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Create a Wildlife-Friendly Yard

Feather resting on Suncast logoFeather resting on Suncast logo

Creating a wildlife-friendly yard can be a fun and rewarding activity—with just a bit of prep, every window in your home will provide an exciting opportunity to see nature in action, and you may even attract pollinators that actively improve the quality of your garden! The easiest place to start is with the three things every animal needs—food, water, and shelter.

Monarch butterflies sitting on yellow flowers in potsMonarch butterflies sitting on yellow flowers in pots

Go Native
Fill your garden with native flowers. Bees and butterflies thrive on the nectar and pollen that are local to them. When planning your garden, look for a wildflower seed mix specific to your region or contact your local horticultural society for a list of native plants. Native plants also help attract friendly visitors like hummingbirds. You can make your backyard extra alluring by hanging hummingbird feeders in your garden: Look for a red feeder and fill it with commercially available nectar.

Did you know? Bees, butterflies, & hummingbirds like to drink from birdbaths.Did you know? Bees, butterflies, & hummingbirds like to drink from birdbaths.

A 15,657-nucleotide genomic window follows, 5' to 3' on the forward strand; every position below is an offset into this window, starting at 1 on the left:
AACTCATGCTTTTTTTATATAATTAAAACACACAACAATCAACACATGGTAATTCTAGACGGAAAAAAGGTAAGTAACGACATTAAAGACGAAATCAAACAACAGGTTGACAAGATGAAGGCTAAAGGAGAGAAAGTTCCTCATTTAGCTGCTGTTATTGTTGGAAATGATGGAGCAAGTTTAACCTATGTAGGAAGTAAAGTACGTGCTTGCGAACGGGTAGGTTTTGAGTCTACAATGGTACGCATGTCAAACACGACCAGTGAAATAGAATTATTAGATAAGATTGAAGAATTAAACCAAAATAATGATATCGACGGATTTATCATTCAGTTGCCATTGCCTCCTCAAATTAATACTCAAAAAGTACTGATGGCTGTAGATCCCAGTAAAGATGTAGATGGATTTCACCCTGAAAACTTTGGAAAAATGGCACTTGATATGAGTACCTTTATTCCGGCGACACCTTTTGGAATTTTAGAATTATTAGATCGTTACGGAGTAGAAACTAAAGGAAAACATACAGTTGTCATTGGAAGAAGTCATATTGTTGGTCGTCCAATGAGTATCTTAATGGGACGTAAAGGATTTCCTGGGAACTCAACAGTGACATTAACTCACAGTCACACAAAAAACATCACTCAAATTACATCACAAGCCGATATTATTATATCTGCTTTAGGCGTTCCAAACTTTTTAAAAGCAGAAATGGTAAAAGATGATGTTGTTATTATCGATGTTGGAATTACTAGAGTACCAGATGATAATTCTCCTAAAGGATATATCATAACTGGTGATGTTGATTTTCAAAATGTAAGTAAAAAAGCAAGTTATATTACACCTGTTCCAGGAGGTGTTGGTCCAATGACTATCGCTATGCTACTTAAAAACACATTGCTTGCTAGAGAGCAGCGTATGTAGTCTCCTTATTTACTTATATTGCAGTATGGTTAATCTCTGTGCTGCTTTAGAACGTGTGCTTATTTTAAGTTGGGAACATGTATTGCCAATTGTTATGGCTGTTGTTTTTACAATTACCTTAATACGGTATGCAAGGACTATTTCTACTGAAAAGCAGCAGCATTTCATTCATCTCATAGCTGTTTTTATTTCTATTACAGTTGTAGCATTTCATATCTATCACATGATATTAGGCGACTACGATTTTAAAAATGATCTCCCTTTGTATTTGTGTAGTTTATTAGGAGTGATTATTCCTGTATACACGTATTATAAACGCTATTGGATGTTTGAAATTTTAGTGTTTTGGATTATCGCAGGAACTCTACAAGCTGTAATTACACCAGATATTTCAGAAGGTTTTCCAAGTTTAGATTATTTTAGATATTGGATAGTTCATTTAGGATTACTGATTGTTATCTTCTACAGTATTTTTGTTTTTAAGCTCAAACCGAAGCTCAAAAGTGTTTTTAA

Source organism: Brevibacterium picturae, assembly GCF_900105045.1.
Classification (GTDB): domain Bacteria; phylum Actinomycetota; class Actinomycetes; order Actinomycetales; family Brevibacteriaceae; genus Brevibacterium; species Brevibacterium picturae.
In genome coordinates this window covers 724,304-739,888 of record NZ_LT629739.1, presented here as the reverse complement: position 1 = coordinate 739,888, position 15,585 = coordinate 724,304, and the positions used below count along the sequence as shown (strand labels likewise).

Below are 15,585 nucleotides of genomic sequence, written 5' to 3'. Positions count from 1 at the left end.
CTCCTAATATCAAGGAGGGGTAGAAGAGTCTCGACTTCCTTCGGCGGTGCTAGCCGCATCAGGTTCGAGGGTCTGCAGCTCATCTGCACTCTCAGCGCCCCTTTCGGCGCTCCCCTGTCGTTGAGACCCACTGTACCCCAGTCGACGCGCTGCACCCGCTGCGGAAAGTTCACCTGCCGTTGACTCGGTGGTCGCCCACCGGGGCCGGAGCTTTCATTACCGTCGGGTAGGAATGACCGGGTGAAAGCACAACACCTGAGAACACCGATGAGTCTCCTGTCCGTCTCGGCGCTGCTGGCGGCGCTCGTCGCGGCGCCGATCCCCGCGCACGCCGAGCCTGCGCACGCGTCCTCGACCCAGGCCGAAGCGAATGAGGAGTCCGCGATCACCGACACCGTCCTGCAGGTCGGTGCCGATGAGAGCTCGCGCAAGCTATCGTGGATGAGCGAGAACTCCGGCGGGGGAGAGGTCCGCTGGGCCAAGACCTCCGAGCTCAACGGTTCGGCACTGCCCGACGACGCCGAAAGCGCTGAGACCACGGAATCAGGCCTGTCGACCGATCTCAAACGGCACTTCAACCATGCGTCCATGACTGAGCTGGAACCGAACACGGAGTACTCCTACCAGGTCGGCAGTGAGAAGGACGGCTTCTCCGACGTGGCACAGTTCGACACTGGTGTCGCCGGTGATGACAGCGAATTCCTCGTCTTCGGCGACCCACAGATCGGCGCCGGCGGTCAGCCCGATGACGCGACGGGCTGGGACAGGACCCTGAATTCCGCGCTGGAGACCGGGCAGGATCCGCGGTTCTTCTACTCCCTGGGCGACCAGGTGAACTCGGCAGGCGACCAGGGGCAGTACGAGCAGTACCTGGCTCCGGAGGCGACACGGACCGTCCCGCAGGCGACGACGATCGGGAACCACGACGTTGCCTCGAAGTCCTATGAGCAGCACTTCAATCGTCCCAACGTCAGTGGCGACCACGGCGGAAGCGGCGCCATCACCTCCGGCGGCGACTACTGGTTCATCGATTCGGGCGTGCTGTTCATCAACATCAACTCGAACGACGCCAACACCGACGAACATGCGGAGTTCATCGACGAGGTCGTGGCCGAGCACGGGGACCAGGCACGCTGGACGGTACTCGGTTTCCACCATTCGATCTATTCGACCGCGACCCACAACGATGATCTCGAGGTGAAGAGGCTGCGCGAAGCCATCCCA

Water, Water Everywhere
Your friendly neighborhood wildlife species need water just like the rest of us! Bees, butterflies, and hummingbirds like to drink from birdbaths and sometimes even seek out water droplets left in your hose or irrigation system. You can do these hard workers a kindness by filling a shallow pan with sand and saturating it with water. This helps butterflies stay hydrated, while also providing necessary minerals they can leech out of the sand. Hummingbirds can drink in-flight, so try attaching a mister to your garden hose in the morning to help refresh those thirsty birds!

Person assembling an insect hotelPerson assembling an insect hotel

Home Is Where the Heart Is
Creating a safe place is also key to cultivating a thriving garden with bees, butterflies, and hummingbirds. You can install a bee box or a butterfly house—but wild bees and butterflies prefer to live in weedy shrubbery, abandoned animal burrows, or underground nests. Your best bet is to let a section of your yard go untended so that it can naturally develop the kind of shelter these insects need. Hummingbirds, on the other hand, like to build their nests high up in trees. Try growing plants with thorns to give them a safe place to perch and rest during the day while also offering protection from predators.

Suncast chair with cushion next to small table with potted plantSuncast chair with cushion next to small table with potted plant

Tools of the Trade
Attracting wildlife doesn’t mean everything in your yard needs to be wild. Keep everything you need to maintain your yard organized and easy to find with a few simple tools: a deck box to keep your favorite supplies close at hand, a hose reel to keep your yard neat and tidy, and some stylish seating to sit back and enjoy the fruits of your labor!

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